Posted: Fri Jun 15, 2018 8:32 am
by dirty leeds
sunshine whites wrote:beeb "fans will hope that he has, or is given, the players to execute successfully his high-pressing, high-octane 3-3-1-3 formation over a 46-game Championship campaign"



That was Popey, wasn't it? You'd think, given the attention to detail Hay was on about [above], that the subject of players has already been discussed and wheels set in motion. Hence the Foyth rumours.

Look, I'd never heard of Bielsa until very recently. We've all read his history, know about his tactical innovations, his ups and downs, his mercurial character and a lot of us have probably seen some videos of how his teams play. I don't know if it will work at our level - it definitely does depend on how capable the players are of carrying out his instructions, so their physicality and football intelligence will be tested. If we assume they are working on bringing in the players he needs, then I'm very much wanting it to work out, dying to believe in it all. It could all go tits up, of course it could. But it's going to be a damn sight more interesting than whatever The Heck [or McCarthy or Bruce or whoever] would be coming up with. I really want to go with this thing and I hope all the fans [except Yeboah] get on the Bielsa Bus too.

I mean, how good would it be to go to Millwall, chase the fuckers off their own park, score two or three and leave 'em dazed and confused? For once.

Re: Is that Mad Bastard Bielsa's brand of football good enough for Leeds United

Posted: Fri Jun 15, 2018 8:36 am
by sunshine whites
Simon O'Rourke twattered, "I tweeted a couple of months back, AR seems to have activated #fuckitmode. Good. We've needed that. Our current league abuses the privilege of having us here, and the league above yearns for our return. I won't tag him, but God bless the little sod. AR isn't stupid."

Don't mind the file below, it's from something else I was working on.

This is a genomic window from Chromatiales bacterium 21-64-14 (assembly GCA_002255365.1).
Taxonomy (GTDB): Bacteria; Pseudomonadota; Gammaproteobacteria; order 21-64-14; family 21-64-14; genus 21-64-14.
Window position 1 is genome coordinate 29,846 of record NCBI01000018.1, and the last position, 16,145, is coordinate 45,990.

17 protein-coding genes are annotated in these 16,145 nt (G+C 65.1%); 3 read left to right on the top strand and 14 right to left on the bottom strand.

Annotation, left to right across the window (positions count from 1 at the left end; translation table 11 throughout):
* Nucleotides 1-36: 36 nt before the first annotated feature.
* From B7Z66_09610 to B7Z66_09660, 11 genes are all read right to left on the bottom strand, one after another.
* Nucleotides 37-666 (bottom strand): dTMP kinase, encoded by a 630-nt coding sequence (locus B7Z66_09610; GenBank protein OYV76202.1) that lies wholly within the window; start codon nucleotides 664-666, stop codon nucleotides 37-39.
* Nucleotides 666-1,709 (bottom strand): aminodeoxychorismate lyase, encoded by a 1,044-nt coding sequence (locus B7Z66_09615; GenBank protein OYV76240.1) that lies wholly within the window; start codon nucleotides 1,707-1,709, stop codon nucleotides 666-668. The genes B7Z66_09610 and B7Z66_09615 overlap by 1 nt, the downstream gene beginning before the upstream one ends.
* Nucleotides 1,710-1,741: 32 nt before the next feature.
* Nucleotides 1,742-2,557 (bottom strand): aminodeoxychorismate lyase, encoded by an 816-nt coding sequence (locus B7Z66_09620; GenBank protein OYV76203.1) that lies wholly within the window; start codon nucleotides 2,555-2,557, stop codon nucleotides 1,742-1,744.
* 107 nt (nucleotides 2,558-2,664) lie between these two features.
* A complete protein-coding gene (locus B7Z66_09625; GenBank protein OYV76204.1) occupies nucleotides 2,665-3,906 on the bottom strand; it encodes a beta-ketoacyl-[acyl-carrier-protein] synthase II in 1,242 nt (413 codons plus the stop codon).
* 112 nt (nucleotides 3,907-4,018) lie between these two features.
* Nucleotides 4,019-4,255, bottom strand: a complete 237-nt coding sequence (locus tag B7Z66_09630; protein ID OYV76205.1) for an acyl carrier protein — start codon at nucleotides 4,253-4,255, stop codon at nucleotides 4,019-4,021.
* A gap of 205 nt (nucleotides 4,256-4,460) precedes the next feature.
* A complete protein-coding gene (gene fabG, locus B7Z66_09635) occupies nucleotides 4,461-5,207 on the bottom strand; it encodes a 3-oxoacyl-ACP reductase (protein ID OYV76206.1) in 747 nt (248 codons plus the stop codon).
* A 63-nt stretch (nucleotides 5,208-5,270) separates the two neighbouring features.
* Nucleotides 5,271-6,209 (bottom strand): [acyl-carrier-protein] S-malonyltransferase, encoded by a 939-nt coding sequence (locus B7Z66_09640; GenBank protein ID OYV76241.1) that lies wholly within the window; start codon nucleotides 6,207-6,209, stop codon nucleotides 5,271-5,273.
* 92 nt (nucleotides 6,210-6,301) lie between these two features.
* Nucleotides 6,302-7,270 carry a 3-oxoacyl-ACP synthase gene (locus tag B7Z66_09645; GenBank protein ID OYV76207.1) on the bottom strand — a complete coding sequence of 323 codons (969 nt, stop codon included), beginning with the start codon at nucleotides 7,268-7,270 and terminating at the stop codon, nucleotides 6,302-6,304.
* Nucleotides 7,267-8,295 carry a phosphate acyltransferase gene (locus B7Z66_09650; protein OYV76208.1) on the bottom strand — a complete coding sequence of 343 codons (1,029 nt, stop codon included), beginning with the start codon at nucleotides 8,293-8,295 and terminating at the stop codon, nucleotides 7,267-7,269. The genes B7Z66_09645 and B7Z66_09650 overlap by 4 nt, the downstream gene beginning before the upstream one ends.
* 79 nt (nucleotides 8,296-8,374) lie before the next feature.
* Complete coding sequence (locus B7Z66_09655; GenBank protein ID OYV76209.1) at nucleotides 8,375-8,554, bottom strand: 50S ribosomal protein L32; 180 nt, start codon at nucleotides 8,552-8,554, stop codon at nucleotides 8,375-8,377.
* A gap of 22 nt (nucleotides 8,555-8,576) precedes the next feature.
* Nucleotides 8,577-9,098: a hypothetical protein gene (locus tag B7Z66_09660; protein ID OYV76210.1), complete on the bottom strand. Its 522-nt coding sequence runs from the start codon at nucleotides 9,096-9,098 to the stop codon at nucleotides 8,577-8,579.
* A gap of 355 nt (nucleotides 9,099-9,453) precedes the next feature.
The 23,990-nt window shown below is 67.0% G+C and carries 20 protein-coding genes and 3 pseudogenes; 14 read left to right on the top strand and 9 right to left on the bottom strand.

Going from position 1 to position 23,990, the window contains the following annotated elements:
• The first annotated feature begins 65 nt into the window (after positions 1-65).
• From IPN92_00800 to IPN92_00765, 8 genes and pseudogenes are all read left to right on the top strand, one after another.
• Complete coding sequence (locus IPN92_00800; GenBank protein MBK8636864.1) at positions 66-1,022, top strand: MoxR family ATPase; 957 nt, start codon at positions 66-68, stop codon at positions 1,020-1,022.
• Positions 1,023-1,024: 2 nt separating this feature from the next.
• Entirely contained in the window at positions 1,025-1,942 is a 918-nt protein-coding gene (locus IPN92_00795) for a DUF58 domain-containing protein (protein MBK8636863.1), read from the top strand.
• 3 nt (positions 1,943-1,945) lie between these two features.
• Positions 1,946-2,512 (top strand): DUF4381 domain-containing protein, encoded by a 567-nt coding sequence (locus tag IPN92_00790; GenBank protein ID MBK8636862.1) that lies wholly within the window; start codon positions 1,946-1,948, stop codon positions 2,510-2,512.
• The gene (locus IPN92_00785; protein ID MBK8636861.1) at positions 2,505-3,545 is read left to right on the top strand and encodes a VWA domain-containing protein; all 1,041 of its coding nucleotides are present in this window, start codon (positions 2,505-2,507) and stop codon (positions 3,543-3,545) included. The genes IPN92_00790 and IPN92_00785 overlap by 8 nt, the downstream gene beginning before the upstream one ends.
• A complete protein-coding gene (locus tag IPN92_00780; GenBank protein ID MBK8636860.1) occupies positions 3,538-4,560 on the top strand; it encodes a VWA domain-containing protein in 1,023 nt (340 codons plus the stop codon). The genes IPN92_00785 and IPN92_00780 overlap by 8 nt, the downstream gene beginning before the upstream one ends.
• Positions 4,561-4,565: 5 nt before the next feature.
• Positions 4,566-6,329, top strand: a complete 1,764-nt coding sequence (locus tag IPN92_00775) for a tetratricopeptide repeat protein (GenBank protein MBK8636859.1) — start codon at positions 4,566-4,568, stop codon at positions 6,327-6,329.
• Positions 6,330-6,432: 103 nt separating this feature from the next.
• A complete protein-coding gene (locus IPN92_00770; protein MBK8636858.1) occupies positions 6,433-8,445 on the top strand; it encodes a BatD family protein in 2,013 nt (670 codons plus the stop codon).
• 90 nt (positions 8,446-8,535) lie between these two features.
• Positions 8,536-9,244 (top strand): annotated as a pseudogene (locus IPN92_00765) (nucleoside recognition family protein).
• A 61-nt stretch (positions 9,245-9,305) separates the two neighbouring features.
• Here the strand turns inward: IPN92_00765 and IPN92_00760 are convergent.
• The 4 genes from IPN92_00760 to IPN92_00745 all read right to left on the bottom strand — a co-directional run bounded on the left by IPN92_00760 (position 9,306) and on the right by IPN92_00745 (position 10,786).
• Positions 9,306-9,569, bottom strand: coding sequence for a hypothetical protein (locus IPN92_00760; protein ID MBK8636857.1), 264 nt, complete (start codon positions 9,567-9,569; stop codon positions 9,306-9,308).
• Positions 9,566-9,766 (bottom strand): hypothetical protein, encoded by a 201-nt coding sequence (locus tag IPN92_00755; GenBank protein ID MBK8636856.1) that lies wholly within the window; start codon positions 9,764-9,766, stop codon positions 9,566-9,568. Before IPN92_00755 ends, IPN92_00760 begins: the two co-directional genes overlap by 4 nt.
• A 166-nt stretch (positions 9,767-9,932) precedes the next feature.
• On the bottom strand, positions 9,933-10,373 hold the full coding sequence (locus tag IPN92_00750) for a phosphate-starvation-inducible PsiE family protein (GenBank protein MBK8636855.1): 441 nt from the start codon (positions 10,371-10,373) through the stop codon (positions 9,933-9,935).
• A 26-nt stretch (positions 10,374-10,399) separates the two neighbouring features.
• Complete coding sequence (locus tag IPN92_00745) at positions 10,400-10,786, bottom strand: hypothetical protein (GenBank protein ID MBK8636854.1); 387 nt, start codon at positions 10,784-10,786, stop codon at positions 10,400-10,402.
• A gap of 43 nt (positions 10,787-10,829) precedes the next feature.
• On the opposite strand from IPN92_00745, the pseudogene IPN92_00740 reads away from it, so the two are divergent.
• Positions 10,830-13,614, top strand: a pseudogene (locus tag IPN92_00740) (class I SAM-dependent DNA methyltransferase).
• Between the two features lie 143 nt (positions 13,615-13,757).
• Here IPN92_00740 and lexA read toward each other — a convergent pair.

Re: Is that Mad Bastard Bielsa's brand of football good enough for Leeds United

Posted: Fri Jun 15, 2018 8:38 am
by Top Cat Cooper
I was always told be wary if something is too good to be true as it probably is.

Re: Is that Mad Bastard Bielsa's brand of football good enough for Leeds United

Posted: Fri Jun 15, 2018 8:42 am
by welshwhite
Being the fickle cunt that I am, I now love Radz, Orta, and the rest of our regime :thumbl:

Fun times ahead :cheers:

Re: Is that Mad Bastard Bielsa's brand of football good enough for Leeds United

Posted: Fri Jun 15, 2018 8:58 am
by rss1969
We need a new influx of players that will influence the ones already here as at Wolves last year.

Saiz & Alioski waving cards and arms about is not what is required. Pontus will need a kick up the arse as well. We need a Wilko-esque change in attitude from the squad and that is going to mean new faces coming in.

Re: Is that Mad Bastard Bielsa's brand of football good enough for Leeds United

Posted: Fri Jun 15, 2018 9:55 am
by Vampire
Let the games begin.

Re: Is that Mad Bastard Bielsa's brand of football good enough for Leeds United

Posted: Fri Jun 15, 2018 10:15 am
by Arnieb
So I looked up biesla last night in Jonathan wilson's inverting the pyramid book on tactics. He gets about 6 pages which is as much as any other coach ever except for the hock of course.

Re: Is that Mad Bastard Bielsa's brand of football good enough for Leeds United

Posted: Fri Jun 15, 2018 12:15 pm
by Clacton white
I think a massive boost in season ticket sales . Last years/season gates were up after an impressive season under Monk and a bloody good start . Imagine the expectation with Bielsa and some marquee singings ( which /I imagine he has had assurances of ) ....will results match expectations - I certainly hope so . I think between now and start of season is going to be very interesting indeed . I think s totally different kind of player would want to play for Leeds under Bielsa than those who would play for Heck . I am myself feeling very positive about things right now . that isn't usually a good sign . Lets hope Radz has learnt from last season - and Orta too . If nothing else this appointment is a serious statement to the rest of the division that the club is now serious about going up and not just arseing around hoping to get lucky .